- Demonstrate Compliance. When you are pulled over, show your respect for the officer by turning off the motor and keeping your hands at 10 and 2 on the steering wheel. This demonstrates your complete compliance. Whatever the situation, do not get out of the car for any reason. When the officer approaches your car, the best thing is to do as he asks you, by giving your license and registration information.
- Don’t Admit Guilt. While the officer may have caught you speeding, there is no reason to admit any guilt as this could be used against you in court.
- Don’t Defend Yourself. This is not the time to ask the officer to give you mercy or to begin crying. The best policy is to draw as little attention to yourself as possible. Feel free to respectfully ask to see the radar gun, and even where the officer was located when he clocked your speed. Save your defense arguments for your court hearing.
- Postpone Your Court Hearing. The worst thing you can do when trying to avoid a traffic ticket is to simply miss your court hearing. This could result in more penalties and fines. By requesting your court hearing to be moved to later date, you have a better chance of having the officer miss the court hearing, which is an automatic canceled ticket.
- Make Contact. Before the court appearance, take the time to call or write the officer who issued the ticket. Respectfully explain that you are willing to have an alternative punishment for the speeding ticket and wonder if he would be willing to discuss the alternatives with you. Most people don’t consider this as an option, but approaching an officer in this way may result in getting that ticket reversed.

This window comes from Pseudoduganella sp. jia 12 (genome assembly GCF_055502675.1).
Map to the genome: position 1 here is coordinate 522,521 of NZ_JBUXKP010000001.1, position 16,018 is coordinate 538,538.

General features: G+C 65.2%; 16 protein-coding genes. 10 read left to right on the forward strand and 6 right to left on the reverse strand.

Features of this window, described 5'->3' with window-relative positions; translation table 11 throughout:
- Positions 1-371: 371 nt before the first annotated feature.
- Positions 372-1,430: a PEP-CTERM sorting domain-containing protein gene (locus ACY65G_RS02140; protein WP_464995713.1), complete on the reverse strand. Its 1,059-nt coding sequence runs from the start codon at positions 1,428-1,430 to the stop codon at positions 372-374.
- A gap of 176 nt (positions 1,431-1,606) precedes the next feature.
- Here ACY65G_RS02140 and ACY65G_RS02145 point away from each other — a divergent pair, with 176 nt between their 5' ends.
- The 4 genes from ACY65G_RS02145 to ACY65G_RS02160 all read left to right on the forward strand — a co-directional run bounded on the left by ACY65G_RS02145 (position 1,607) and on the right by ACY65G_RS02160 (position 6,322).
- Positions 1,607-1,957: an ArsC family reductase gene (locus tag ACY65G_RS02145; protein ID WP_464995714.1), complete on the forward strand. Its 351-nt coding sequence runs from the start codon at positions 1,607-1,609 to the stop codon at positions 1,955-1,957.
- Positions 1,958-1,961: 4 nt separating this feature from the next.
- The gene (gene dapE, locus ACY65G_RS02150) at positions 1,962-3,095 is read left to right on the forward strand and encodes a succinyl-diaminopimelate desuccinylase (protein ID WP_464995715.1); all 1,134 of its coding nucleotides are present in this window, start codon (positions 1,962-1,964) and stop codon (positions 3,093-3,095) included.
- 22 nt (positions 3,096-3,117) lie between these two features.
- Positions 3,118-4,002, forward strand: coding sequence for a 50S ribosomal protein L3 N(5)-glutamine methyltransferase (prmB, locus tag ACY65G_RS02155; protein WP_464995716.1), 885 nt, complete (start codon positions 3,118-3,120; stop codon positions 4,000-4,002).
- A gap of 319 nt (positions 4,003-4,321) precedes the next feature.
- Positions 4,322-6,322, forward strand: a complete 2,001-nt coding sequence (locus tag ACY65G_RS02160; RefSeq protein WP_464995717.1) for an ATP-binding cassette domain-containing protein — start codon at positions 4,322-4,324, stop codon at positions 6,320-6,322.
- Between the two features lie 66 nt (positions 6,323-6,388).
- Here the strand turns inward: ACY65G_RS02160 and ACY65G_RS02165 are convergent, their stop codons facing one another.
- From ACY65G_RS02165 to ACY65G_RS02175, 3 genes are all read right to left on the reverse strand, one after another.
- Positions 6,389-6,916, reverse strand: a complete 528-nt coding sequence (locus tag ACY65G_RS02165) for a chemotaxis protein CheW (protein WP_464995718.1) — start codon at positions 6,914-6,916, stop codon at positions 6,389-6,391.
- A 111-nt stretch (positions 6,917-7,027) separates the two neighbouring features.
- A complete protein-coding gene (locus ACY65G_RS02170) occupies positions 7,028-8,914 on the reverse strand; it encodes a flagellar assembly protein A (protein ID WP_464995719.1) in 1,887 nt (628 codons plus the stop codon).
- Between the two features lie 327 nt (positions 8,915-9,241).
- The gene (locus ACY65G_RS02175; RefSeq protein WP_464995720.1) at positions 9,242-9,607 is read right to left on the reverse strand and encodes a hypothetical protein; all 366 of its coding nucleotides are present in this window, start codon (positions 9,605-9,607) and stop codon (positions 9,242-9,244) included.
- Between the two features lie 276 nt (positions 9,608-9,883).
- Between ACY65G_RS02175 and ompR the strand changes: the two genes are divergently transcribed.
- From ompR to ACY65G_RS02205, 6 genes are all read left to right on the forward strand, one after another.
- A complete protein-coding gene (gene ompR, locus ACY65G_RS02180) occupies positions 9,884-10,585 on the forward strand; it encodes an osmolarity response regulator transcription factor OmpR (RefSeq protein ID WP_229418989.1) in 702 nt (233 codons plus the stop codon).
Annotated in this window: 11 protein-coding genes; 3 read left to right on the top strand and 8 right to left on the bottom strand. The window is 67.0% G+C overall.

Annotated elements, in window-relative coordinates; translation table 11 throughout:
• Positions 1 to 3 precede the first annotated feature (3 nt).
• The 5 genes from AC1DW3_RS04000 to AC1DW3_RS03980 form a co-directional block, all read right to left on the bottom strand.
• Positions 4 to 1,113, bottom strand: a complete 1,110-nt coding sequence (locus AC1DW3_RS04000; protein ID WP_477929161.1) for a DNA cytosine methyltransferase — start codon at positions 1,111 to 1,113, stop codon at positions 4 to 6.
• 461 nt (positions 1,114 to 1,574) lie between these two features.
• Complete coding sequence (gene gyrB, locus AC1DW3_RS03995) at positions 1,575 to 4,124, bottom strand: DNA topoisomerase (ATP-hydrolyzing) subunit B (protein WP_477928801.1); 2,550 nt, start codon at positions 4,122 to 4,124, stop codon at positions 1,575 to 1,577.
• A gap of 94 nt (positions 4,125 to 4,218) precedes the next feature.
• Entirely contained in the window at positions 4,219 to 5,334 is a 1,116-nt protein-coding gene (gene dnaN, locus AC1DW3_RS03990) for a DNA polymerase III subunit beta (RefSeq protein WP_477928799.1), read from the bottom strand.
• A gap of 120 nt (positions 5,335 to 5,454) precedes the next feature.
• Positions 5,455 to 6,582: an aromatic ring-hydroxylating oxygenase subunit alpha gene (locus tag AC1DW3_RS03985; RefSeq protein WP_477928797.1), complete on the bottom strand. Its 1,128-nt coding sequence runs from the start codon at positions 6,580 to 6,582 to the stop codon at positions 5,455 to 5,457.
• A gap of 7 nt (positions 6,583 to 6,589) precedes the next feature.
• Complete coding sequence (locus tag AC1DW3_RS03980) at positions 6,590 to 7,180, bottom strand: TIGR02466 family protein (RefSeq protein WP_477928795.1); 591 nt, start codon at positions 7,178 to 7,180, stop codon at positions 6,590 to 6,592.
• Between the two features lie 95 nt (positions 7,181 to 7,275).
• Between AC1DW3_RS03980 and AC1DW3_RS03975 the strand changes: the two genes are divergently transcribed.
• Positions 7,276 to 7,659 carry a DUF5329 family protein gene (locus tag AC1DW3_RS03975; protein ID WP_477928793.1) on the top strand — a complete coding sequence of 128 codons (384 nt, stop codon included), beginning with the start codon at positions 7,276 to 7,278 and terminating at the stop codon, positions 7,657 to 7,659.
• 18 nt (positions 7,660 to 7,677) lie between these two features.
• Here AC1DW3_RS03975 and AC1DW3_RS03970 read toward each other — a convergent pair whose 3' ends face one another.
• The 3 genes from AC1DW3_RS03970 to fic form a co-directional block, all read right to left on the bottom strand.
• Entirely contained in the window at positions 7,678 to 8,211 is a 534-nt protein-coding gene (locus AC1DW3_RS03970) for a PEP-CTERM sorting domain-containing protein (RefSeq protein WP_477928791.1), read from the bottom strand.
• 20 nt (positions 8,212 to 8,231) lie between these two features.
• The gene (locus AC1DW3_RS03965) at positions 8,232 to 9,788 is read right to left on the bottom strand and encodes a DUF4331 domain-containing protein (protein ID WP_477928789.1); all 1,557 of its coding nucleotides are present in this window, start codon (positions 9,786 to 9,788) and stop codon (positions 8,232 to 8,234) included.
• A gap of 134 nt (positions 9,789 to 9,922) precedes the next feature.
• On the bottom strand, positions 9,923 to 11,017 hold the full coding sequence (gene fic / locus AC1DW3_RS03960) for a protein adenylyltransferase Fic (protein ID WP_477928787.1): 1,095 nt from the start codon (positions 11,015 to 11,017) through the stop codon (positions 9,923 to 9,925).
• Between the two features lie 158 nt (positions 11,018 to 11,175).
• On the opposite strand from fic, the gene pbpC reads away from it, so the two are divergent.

- Court Hearing. You have done all you can to ask for an alternative to the ticket, and all you can do now is hope that the impressions you made on the officer have paid off. Remember to approach the court with respect, kindness, and a calm attitude. State your case and hope for the best.
Wednesday, April 10, 2013
Do You Know How To Get Out of a Speeding Ticket in New Jersey?
Eric Aretsky has been practicing law in Bergen County since 1991. After earning his Juris Doctorate from New York Law School in 1990, Mr. Aretsky served as a judicial law clerk for the Honorable Conrad W. Krafte (Retired)
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